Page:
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The lessons of Manti Te'o: Making sure the great story is a true story

COMMENTARY — A columnist who has made a career out of chronicling stories of athletes overcoming adversity reflects on the basic truth of the Manti Te'o hoax.
by Jenni Carlson Published: January 18, 2013

The Manti Te'o story hit our sports department with all the force of a blindside blitz.

For the better part of half an hour Wednesday afternoon, you could've heard a pin drop in our office, which you know is rare if you've ever been around any of our loud mouths. Everyone in the office hunkered down and read the Deadspin story about Te'o having a fake girlfriend. Then, we tried to process it.

We're still working on that last part.

Where did this story go off the rails?

How is it that so many were misled?

Where did the sports media go wrong?

I'm not entirely sure. Some of the best-known and well-respected media outlets in our business perpetuated the story about the Notre Dame linebacker's girlfriend, the one who survived a car accident, learned she had leukemia, was on the mend, then died. It was a story told by everyone from the South Bend Tribune to Sports Illustrated, The New York Times and

As we know now, the girlfriend never existed.

It's a wake-up call — those of us in the sports media have to do better.

Around most newsrooms, sports is known as the fun-and-games department. We cover games for a living, so that's understandable.

Still, even the most hard-nosed newsies have to admit that some of the best writing in journalism comes from sports. There are compelling stories. There are interesting narratives.

But none of that matters when you don't get the facts right. And right now, with this Te'o mess, the integrity of everyone in the sports media is in question.

That's how big this hoax story is.

I'll be the first to admit that the thread about Te'o playing for his girlfriend who lost her battle with cancer is the kind of story to which I'm drawn.


For starters, such stories humanize sports figures. So often, it feels like athletes and coaches are completely different from the rest of us. They jump higher. They run faster. They enjoy fame. They have bigger bank accounts.

But they are still people. They have fears and joys and inspirations just like the rest of us. If we write stories about universal themes such as love, loss, family and friendship, that helps you — the reader and the fan — connect to those sports figures in a whole new way.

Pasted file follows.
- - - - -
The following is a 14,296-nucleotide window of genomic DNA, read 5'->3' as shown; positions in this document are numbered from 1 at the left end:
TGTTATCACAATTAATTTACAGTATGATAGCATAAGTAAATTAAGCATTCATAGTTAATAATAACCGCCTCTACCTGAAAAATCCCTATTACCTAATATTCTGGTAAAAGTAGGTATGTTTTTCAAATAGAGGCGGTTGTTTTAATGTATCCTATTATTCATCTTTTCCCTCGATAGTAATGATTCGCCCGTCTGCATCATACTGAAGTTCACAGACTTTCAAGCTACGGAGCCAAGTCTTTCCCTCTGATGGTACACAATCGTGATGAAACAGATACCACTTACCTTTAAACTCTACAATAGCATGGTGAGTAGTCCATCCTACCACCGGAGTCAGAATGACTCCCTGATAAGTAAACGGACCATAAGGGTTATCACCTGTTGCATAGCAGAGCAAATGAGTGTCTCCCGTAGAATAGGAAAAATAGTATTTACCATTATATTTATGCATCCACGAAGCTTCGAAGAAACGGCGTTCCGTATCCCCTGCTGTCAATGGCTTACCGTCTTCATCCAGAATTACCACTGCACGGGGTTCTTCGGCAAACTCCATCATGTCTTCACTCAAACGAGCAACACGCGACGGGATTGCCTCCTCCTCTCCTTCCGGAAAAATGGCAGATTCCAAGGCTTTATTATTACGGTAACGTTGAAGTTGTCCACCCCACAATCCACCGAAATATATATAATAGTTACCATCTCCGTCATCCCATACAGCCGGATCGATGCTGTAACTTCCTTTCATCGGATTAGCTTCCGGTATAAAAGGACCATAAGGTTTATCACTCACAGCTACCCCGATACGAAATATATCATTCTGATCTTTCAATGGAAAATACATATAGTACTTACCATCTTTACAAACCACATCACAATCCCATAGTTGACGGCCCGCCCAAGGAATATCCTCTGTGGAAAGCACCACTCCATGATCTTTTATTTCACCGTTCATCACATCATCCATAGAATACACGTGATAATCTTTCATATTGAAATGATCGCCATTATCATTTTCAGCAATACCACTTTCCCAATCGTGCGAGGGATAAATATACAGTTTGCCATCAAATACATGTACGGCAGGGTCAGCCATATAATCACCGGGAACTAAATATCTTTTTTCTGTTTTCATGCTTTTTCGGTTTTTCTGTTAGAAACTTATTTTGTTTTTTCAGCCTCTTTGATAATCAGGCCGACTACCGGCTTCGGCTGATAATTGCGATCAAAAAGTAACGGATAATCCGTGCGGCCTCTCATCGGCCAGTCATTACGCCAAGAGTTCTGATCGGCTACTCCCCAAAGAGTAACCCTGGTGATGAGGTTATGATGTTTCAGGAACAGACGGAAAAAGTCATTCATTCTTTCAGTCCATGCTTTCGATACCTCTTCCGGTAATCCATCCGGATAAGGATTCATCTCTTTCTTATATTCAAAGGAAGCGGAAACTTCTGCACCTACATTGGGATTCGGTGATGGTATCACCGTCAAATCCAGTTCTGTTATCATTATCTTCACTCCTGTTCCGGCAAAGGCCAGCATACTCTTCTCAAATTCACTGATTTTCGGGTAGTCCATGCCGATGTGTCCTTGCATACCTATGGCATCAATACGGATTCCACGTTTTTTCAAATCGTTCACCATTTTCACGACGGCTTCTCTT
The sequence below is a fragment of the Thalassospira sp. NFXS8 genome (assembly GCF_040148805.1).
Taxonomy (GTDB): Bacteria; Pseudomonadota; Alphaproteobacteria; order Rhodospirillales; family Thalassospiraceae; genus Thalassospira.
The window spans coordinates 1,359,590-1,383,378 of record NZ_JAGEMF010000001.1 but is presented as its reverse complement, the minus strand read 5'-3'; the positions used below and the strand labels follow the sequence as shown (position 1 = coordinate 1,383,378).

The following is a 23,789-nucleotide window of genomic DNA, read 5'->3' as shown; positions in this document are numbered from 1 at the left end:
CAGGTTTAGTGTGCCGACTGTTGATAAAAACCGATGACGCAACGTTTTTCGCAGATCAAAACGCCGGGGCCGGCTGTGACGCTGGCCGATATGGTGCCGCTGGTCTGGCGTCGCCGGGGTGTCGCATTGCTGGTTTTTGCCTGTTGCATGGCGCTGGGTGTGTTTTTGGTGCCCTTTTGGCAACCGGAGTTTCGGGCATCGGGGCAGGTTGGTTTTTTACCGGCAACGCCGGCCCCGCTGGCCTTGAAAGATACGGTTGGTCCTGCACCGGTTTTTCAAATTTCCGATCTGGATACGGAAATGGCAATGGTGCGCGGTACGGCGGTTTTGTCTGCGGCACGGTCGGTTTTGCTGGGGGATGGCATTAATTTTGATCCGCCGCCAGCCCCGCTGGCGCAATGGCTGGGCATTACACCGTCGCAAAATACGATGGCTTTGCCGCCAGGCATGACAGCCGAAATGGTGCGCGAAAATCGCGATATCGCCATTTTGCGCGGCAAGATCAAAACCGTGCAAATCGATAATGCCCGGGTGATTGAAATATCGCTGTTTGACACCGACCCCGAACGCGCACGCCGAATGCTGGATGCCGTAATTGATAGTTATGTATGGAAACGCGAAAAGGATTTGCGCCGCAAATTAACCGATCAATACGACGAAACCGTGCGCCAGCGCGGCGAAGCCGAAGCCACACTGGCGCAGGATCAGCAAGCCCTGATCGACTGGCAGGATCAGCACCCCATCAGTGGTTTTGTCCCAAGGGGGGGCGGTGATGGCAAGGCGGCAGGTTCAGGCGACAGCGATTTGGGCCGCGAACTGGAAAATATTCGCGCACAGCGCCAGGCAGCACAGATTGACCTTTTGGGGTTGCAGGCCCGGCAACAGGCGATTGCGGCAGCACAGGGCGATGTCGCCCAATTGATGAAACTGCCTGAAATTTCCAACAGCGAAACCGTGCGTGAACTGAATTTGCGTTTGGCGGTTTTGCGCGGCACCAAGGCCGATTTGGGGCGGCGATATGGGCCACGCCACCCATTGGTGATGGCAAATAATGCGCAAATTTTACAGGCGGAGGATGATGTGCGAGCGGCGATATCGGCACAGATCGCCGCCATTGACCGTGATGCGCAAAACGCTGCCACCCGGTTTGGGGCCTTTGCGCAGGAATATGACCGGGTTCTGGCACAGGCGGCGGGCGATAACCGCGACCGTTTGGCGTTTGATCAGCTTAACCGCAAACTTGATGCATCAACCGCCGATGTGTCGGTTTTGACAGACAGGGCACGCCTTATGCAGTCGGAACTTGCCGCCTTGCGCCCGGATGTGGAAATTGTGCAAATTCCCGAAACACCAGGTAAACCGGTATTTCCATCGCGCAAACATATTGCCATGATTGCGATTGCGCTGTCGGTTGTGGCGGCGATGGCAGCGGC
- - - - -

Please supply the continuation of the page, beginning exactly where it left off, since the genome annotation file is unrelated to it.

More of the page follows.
Take a column that I wrote the same day that news broke about Teo's fake girlfriend. It was about Thunder reserve Kevin Martin and the connection he has to his hometown of Zanesville, Ohio. He has given tens of thousands of dollars to people in need there because, as he said, the citizens of the town pull for each other.

The feedback that I received on that story was overwhelmingly positive. Readers loved the fact that story went beyond the stats and the scouting reports and told them something more about Martin and the kind of person that he is.

I loved it for those reasons, too.

I've loved many stories over my career for those reasons.

But after the Te'o story, I wonder if I've ever been duped by someone at the heart of one of those stories. To my knowledge, I haven't been fooled, but all of us in the sports media are wondering that now. Did we get so swept up in the emotion of the story that we forgot to check the facts? Did we blindly believe someone because, well, we just really, really liked them?

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by Jenni Carlson
Jenni Carlson, a sports columnist at The Oklahoman since 1999, came by her love of sports honestly. She grew up in a sports-loving family in Kansas. Her dad coached baseball and did color commentary on the radio for the high school football...
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